The Committee on the Rights of the Child has said that it is not sufficient that freedom of expression is guaranteed in a country's Constitution; children's right to free expression should be explicitly guaranteed in legislation.
Children's right to freedom of expression is closely connected to article 14 (freedom of thought, conscience and religion), 15 (freedom of association) and 17 (access to information). It also has close ties with article 12 (children's right to be heard). The Committee's General Comment on article 12 notes the similarities between these two articles, but clarifies their differences. While article 12 imposes an obligation on States to institute the legal framework and mechanisms necessary to help children take an active part in all matters affecting them, the right to freedom of expression entails no such action. Instead, States should refrain from interfering with this right and seek to foster an environment that respects children's right to express their views.
Everyone has a responsibility to encourage children to express themselves. But guidance should always be exercised in the context of the CRC as a whole and must respect and encourage children's capacity to make their own decisions from an early age, and have their views taken into account in accordance with their age and maturity, in line with articles 5 (evolving capacities) and 12 (the right to be heard). Ensuring children have access to information from a variety of sources is key to helping them make up their own minds about what they think and how they express themselves.
Play is one of the ways in which children develop the ability to express themselves early on. It is therefore vital that they have opportunities to play and participate in recreational activities, cultural life and the arts (article 31). Efforts to encourage children's participation should also encompass the right of children from minority groups to their own culture, to practise and profess their own religion and to use their own language (article 30).
Children's right to freedom of expression has also been analysed in depth elsewhere. The Committee's Day of General Discussion on the media, for example, promoted children's participatory rights in the media. Meanwhile, the general comment on the aims of education stipulates that children should have space to express their views not only on the content of education, but also on teaching methods and in the school environment more generally. Elsewhere, the Committee has expressed concern about restrictions on wearing religious symbols in schools as a violation of article 13. Read more in article 14 (freedom of thought, conscience and religion).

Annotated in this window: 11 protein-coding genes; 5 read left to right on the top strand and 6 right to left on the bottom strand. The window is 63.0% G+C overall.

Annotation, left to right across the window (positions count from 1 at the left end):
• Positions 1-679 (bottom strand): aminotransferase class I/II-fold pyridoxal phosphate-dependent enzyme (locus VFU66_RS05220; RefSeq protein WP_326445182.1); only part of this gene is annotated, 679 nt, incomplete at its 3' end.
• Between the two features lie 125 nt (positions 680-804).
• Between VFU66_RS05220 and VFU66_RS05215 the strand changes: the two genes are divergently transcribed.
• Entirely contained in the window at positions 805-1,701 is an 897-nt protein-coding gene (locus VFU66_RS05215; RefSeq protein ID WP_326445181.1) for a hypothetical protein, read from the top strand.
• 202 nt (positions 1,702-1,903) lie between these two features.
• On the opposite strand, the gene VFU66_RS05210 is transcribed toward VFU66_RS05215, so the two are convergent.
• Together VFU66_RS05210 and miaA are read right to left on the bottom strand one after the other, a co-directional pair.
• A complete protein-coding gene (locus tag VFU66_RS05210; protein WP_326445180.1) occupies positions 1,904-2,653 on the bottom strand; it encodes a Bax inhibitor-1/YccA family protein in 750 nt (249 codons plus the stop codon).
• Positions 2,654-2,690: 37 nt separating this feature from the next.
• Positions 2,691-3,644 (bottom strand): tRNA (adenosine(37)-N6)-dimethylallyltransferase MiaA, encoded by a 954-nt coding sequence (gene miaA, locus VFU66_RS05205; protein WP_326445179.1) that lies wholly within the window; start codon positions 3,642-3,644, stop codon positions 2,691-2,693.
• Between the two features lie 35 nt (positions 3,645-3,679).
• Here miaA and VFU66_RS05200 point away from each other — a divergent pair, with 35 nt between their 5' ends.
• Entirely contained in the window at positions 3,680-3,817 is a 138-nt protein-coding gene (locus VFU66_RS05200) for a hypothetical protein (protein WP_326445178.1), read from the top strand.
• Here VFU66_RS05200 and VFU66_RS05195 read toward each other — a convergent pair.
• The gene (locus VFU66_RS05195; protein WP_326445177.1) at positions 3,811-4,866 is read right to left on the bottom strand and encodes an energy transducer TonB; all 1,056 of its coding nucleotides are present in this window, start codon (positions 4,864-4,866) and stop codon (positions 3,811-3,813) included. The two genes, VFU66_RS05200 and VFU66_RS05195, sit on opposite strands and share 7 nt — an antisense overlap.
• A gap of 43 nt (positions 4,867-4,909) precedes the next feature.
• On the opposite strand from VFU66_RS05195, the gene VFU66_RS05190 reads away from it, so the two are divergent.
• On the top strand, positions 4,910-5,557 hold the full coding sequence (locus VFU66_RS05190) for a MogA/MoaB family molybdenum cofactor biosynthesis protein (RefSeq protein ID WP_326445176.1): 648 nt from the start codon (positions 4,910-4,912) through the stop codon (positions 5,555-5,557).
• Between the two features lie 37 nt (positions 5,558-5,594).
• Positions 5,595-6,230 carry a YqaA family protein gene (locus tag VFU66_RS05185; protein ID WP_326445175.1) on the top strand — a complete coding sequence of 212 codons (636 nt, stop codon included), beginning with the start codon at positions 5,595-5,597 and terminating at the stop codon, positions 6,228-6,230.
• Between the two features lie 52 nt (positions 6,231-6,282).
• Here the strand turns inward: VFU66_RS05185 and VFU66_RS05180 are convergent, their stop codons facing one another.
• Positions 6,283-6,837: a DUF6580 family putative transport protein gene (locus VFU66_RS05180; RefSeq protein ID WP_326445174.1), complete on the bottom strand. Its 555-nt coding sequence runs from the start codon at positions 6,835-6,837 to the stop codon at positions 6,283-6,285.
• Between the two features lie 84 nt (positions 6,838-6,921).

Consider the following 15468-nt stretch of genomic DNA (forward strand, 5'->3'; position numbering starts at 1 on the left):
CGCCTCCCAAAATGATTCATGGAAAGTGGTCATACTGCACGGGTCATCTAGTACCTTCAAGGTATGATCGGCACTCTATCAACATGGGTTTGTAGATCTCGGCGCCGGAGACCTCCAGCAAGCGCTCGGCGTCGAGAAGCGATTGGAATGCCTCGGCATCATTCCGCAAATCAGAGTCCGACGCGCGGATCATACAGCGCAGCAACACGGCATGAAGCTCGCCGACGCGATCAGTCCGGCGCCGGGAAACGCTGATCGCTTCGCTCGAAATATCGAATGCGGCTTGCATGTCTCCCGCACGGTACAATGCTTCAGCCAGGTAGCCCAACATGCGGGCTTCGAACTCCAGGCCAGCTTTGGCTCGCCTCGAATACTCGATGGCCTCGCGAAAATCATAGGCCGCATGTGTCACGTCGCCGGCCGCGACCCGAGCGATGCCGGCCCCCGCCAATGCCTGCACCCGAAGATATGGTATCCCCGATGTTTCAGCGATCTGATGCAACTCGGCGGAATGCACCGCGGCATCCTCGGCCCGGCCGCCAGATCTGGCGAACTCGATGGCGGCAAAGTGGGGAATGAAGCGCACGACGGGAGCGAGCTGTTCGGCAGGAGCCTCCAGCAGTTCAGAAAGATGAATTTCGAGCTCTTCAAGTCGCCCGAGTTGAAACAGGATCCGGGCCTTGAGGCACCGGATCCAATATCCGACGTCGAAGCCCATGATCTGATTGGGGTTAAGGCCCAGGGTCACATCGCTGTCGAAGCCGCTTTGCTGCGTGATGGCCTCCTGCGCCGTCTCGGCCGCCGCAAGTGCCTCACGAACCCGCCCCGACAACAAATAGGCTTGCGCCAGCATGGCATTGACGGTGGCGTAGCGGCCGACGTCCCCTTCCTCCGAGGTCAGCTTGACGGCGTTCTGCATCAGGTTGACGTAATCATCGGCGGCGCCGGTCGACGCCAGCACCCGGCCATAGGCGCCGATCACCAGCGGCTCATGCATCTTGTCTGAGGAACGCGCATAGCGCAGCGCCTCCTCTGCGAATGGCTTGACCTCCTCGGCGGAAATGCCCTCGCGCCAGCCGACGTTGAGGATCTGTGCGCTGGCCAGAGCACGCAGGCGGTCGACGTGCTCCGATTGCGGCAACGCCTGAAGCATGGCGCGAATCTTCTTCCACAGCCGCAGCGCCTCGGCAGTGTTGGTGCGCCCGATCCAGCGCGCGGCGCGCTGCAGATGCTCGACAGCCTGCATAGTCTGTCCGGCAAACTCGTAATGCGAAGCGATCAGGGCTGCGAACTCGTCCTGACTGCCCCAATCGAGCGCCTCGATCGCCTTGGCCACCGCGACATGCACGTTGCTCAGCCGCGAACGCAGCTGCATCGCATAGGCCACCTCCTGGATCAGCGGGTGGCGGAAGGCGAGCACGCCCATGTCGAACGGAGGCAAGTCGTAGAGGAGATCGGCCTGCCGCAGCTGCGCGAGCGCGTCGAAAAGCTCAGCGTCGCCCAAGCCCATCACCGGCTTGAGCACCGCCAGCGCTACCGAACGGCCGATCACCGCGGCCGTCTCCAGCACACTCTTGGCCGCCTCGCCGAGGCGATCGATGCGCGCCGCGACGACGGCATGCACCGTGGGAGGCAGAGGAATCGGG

There may be some restrictions on article 13 - for instance, in relation to violent and pornographic material - but these must conform to the limitations set out in the CRC. In addition, strict rules govern the release of information in the media that may lead to the identification of particular children. But any restrictions must always be balanced with children's right to receive and impart information and be set out in law.
In other documents, the Committee's General Comment on HIV and AIDS stipulates that children should be given the opportunity to speak out about their experiences. A General Comment on the rights of children with disabilities emphasises the importsnce of this right. This is reinforced by the Convention on the Rights of Persons with Disabilities (article 21) which specifies that people with disabilities should be able to express themselves 'through all forms of communication of their choice'. Rule 13 of the Rules on the Protection of Juveniles Deprived of their Liberty states that children in detention should enjoy aspects of this right not incompatible with the deprivation of liberty.
This page forms part of a guide to children's rights as set out in the articles of the UN Convention on the Rights of the Child. The guide explains what these rights mean, why they are important and what States should do to guarantee them.